Anjali Mudra

Mudras can be loosely described as positions which we adopt to bring about a certain subtle result. Anjali mudra is a gesture of peace and respect. It is performed simply by bringing the palms together at the heart.

This mudra is found in the practice of Christianity, Hinduism, Buddhism and Judaism and usually represents devotion to the Higher Power with obedience, sincerity, repentance and respect.

On a physical level the left and right sides of the brain and body are united with this mudra. Nerve receptors from the hands and fingers make up a large area of the brain’s cerebral cortex. Your right hand activates the left side of the brain which is said to be the more analytical hemisphere, and your left hand stimulates the right side which is said to be the creative intuitive side of your brain. Therefore, when you touch your hands together both sides of the brain are stimulated simultaneously, which is said to integrate the brain to function as a whole and enhance our concentration and assimilation.

In our yoga classes we often embrace this mudra at the beginning of a class as a humble greeting. It is also a way of centering our mind and body so that we can step away from all the busy-ness of what has gone by and what is to come. At the end of a class, it becomes a way of saying goodbye along with the word namaste, in fact this mudra is sometimes called the namaste mudra. It is a very nice way to signify our respect for each other and the Supreme Soul who resides within each of our hearts.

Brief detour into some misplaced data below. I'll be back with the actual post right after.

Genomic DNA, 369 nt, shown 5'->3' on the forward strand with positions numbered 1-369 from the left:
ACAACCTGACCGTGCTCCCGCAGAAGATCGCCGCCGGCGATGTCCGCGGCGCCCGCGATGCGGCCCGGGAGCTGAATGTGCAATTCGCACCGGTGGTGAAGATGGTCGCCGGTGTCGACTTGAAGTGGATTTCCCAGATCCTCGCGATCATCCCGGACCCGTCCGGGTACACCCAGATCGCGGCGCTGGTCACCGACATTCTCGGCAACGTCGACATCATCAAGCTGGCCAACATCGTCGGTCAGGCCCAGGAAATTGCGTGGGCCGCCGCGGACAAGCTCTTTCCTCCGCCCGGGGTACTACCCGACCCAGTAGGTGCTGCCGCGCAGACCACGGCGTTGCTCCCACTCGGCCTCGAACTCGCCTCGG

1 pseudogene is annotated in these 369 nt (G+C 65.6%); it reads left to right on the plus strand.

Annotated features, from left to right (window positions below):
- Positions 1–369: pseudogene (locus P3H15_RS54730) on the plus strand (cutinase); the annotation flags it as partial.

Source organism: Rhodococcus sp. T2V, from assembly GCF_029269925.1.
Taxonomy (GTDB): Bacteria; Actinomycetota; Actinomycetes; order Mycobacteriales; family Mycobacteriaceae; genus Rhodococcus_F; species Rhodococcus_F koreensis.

Anjali mudra is often adopted in Mountain Pose and at the beginning of Sun Salutations but it may also be of assistance  in standing balancing poses like Tree Pose, Chair Pose and Yogi Squats. When used in variations of Anjaneyasana and Warrior Poses this mudra can add to the grounding calming effect of these poses.

Anjali mudra can be taken a step further from this as is wonderfully described by Sri Krishnamacarya:

“This gesture signifies the potential for an intention to progress to greatest spiritual awakening. When done properly the palms are not flat against each other; the knuckles at the base of the fingers are bent a little, creating space between the palms and fingers of the two hands resembling a flower yet to open, symbolizing the opening of our hearts.”

In a yoga pose this mudra may gently remind us of the spiritual purpose of our life. The cleansing of the heart and mind and saturating ourselves with spiritual love and compassion.


By Vrndavan Dasi
Founder and Principal of Veda Yoga Teacher Training